종이책 vs 전자책
If you want to make sure that you understand this story as fully as possible, you might consider printing the article and reading it on paper. That is one of the findings of a recent study of research done on the differences between paper and screen reading.
Virginia Clinton carried out the research examination. She is a professor of Education, Health and Behavior at the University of North Dakota. She found what she called a “small but significant” difference in reading text from screen versus paper.
Researchers have been investigating for years the ways in which screens affect the quality of a person’s reading. The magazine Scientific American reported that at least 100 studies have been published on the issue since the 1980s.
Until the early 1990s, most studies found that people read more slowly and with less accuracy on screens than on paper.
However, later studies show more mixed results. Some continued to report findings similar to those earlier studies. Others suggested technological improvements over the years had improved reading quality on screens.
Clinton’s aim was to bring together some of the most recent findings on reading performance, reading speed and a skill known as metacognition.
Clinton looked at 33 past studies that examined paper versus screen reading. All of the studies were done between 2008 and 2018. The studies collectively had 2,799 study subjects, including both children and adults. All were native English speakers and had usual reading skills for their age.
Clinton’s examination found that reading from paper generally led to better understanding and improved a person’s performance on tests connected to the reading material. And, she found no major differences in reading speed between the two. In other words, paper reading was found to be more efficient.
Such differences were notable only when the reading materials were expository texts -- or explanatory and based on fact. Clinton said she found no major difference when it came to narrative, fictional texts.
Clinton also found that paper readers usually have a higher recognition of how well they have understood a text than screen readers. This skill is called metacognition. The word “cognition” means the mental action of increasing knowledge and understanding. “Metacognition” simply means thinking about one’s own thinking.
Clinton and other researchers have found screen readers often believe they understand a text better than they really do. And, they are more likely than paper readers to overestimate how well they would do on a test of the materials they have read.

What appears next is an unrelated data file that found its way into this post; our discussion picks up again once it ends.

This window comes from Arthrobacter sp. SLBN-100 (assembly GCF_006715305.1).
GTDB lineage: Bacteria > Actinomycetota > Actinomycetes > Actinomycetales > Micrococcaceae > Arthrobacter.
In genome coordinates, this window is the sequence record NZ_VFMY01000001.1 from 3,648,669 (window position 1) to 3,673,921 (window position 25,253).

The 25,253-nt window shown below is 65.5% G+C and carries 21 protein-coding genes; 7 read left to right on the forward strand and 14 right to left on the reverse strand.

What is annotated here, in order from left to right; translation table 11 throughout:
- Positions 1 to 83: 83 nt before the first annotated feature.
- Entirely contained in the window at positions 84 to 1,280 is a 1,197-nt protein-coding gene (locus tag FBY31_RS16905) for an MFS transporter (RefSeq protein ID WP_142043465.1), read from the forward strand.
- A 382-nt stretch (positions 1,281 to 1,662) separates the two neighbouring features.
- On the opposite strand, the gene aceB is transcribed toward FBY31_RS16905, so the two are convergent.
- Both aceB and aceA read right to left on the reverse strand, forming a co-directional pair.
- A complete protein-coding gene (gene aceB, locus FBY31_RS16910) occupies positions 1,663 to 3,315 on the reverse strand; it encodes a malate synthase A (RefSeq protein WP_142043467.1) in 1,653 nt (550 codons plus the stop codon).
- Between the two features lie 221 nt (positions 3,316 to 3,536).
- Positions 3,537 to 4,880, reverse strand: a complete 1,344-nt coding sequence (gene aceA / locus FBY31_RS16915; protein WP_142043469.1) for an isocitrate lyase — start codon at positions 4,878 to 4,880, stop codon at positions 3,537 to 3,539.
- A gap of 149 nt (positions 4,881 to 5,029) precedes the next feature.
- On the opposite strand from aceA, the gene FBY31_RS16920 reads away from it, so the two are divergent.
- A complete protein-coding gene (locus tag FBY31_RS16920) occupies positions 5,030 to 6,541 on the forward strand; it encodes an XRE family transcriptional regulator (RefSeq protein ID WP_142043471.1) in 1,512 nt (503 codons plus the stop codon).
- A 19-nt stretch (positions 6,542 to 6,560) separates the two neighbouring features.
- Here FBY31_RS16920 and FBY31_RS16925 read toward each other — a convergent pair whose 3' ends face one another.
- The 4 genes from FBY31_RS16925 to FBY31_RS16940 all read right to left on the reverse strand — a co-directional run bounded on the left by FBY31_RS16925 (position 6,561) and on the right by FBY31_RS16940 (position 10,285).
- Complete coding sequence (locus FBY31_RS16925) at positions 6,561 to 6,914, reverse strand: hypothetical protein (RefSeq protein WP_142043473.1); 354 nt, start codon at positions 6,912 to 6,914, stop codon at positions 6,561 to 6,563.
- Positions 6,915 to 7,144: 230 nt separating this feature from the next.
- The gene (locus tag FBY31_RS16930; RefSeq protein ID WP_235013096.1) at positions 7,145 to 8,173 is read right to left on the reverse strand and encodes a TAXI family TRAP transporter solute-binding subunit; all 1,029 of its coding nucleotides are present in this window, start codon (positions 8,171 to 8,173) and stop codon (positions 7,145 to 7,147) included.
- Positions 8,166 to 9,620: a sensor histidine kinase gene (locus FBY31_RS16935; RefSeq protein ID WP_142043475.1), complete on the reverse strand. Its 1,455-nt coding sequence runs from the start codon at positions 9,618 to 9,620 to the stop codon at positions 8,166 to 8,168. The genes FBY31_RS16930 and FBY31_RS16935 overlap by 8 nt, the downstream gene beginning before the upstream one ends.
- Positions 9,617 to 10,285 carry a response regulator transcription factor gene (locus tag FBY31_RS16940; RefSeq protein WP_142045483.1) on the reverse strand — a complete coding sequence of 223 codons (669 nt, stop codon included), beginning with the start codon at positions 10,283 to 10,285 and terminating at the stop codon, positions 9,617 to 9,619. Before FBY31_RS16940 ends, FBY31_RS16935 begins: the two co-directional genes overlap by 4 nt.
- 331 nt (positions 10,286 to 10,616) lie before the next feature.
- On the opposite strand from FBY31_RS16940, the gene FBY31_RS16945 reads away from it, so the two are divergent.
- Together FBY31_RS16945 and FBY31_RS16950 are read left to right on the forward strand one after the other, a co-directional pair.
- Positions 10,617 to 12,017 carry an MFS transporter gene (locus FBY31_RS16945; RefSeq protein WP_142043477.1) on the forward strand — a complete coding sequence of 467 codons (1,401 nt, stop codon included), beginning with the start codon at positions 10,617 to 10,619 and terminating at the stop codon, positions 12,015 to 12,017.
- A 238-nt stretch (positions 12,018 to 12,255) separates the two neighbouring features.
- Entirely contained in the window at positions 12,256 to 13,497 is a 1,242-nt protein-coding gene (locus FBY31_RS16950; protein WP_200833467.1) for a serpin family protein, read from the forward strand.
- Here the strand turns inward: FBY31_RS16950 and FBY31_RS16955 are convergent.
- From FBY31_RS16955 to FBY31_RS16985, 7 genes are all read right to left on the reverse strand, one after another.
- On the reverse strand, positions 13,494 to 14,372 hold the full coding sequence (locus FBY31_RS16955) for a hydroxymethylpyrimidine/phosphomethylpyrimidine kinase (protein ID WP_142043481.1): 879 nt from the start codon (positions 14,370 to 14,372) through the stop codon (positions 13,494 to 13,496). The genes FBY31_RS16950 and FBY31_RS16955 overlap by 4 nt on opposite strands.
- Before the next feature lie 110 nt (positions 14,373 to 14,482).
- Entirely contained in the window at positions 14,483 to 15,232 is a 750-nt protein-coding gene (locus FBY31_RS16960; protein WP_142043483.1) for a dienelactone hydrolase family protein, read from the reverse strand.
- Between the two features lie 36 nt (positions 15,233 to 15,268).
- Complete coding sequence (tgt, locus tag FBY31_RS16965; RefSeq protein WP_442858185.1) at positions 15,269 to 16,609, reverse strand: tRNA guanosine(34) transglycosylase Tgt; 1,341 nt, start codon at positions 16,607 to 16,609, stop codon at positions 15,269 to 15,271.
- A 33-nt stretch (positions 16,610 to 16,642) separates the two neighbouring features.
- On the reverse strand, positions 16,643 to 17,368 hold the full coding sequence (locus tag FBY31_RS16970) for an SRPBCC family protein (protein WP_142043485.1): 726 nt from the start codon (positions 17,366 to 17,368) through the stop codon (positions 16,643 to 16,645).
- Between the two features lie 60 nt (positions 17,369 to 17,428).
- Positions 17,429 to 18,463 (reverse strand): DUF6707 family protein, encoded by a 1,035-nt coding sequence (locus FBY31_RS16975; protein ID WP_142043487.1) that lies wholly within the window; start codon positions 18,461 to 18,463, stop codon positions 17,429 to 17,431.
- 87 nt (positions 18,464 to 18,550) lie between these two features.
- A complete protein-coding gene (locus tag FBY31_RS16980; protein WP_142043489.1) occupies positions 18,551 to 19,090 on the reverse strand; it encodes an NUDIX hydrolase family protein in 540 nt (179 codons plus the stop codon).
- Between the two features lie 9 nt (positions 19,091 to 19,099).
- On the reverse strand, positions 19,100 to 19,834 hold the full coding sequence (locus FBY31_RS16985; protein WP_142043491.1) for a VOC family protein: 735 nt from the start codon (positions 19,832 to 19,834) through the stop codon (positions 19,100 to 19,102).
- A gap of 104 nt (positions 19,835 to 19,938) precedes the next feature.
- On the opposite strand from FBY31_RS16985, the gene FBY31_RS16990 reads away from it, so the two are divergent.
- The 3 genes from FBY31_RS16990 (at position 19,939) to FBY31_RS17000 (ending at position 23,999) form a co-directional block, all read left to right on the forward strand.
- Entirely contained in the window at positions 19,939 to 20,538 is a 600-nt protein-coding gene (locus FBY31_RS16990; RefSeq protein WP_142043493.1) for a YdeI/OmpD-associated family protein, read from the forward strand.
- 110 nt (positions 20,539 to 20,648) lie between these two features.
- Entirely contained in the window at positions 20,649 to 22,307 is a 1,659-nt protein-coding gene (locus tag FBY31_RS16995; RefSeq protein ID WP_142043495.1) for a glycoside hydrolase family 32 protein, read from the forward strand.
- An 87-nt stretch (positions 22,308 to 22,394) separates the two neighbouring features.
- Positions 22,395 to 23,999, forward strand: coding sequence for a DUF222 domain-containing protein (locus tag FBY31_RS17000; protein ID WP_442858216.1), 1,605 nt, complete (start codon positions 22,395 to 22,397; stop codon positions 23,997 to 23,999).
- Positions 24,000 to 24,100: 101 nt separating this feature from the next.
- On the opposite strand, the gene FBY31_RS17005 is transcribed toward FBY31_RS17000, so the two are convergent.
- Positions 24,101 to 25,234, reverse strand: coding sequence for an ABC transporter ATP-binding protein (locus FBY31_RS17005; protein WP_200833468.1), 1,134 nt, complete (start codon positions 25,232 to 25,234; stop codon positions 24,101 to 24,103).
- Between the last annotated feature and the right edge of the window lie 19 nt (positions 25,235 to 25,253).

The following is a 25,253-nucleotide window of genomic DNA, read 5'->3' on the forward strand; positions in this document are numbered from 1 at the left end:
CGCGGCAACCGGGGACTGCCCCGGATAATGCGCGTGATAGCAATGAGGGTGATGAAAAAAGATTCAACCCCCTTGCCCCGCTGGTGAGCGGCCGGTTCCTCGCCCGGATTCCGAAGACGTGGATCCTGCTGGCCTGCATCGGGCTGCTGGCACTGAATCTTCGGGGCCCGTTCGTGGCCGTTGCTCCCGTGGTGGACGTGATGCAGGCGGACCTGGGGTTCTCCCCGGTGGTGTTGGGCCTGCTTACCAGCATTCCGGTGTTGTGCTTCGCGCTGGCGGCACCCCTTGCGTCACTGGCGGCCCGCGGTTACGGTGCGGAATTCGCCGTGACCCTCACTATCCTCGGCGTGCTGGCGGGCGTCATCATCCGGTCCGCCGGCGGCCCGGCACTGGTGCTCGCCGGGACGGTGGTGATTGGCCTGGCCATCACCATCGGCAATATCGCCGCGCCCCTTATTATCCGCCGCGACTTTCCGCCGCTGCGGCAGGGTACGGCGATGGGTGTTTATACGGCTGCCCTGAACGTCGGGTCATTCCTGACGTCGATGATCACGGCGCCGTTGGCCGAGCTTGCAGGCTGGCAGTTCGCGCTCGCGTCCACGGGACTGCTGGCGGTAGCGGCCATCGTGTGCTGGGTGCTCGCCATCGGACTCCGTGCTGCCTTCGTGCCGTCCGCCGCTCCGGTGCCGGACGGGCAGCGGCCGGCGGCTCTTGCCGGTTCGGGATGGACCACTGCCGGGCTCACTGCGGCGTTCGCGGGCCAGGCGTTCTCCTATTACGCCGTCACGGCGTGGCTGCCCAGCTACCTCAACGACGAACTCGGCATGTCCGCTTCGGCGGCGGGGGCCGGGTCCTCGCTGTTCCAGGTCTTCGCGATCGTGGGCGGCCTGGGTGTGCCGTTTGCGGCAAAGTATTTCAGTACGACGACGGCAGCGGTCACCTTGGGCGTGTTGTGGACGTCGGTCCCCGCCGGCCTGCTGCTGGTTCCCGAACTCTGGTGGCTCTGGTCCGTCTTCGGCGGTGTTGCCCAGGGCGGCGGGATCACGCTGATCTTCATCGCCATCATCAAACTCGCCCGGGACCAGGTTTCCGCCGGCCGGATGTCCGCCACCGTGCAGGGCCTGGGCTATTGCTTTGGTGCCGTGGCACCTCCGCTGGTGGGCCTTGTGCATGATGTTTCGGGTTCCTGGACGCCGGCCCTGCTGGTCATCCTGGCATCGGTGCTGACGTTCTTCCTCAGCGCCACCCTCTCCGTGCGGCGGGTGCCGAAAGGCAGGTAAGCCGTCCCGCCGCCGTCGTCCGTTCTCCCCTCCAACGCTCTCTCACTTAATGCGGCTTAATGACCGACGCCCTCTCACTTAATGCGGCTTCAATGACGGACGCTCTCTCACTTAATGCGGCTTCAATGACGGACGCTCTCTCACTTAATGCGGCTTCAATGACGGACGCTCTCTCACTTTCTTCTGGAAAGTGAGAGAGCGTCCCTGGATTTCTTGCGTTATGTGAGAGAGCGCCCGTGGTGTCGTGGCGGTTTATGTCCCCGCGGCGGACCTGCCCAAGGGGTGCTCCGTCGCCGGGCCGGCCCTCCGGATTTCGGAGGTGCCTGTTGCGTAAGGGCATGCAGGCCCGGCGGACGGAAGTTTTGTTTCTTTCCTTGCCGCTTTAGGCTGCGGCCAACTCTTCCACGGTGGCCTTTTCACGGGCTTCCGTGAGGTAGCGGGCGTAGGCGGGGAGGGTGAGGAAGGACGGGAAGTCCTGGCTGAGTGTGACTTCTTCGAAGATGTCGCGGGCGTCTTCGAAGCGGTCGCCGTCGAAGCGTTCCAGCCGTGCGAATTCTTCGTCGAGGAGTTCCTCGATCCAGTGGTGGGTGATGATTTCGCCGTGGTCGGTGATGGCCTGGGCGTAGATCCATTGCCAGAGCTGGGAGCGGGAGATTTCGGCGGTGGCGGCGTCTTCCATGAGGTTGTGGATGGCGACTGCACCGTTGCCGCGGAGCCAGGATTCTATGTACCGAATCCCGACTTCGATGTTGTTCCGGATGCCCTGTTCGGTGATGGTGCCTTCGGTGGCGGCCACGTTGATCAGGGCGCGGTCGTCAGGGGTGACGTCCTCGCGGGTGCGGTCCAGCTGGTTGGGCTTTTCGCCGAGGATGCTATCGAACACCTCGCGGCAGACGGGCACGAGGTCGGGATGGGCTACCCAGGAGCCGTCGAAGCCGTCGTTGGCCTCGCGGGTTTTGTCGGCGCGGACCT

Clinton said this is common among all readers. She said, “We think that we’re reading the story or the book better than we actually are. We think we understand what we are reading better than how we are actually reading.”
Yet, this inflated sense of understanding, or overconfidence, is especially common among screen readers.
Clinton said there are many possible reasons for such findings. Overconfidence of screen readers, for example, could be the result of a distracted, less focused mind.
Reader preference is also important, she said. Research shows the majority of people -- of all ages -- prefer reading from paper.
But, if someone prefers screen reading to paper reading, that person’s understanding of the material is not likely to suffer.
Clinton said, “If you are enjoying the reading process, you’re going to be more involved. You’re going to be paying better attention. Preferences are a key issue here.”
Several studies have found that people often think of paper materials as more important and serious.
“If you are reading from paper, your mind thinks, ‘This is something important. I need to pay attention to it',” Clinton said.
Readers might connect computer screens with fun, less serious activities -- such as checking social media or watching Netflix. That, Clinton said, could explain why most studies find no major difference in screen and paper among narrative, fictional reading materials. Clinton described this kind of reading as “enjoyment reading.”
Although her findings may support paper reading over screen reading, Clinton says she does not believe screen reading should be avoided.
Instead, she points to new and developing tools that can be used to improve a screen reader’s understanding and focus.
“For example, when you’re reading off of a screen, it can be programmed that you have to answer questions and get them right before you can continue. Paper can’t make you do that.”
Other tools in development will offer students reading at a lower level more simple texts while providing their other classmates more complex versions of the same text.
Clinton said, “I think the answer, or appropriate response, to seeing findings like mine...is to think of ‘Okay, what can screen do that paper can’t do?’”
Clinton’s findings were published earlier this year in the Journal of Research in Reading. She also presented her results this month at the American Educational Research Association’s yearly meeting, held in Toronto, Canada.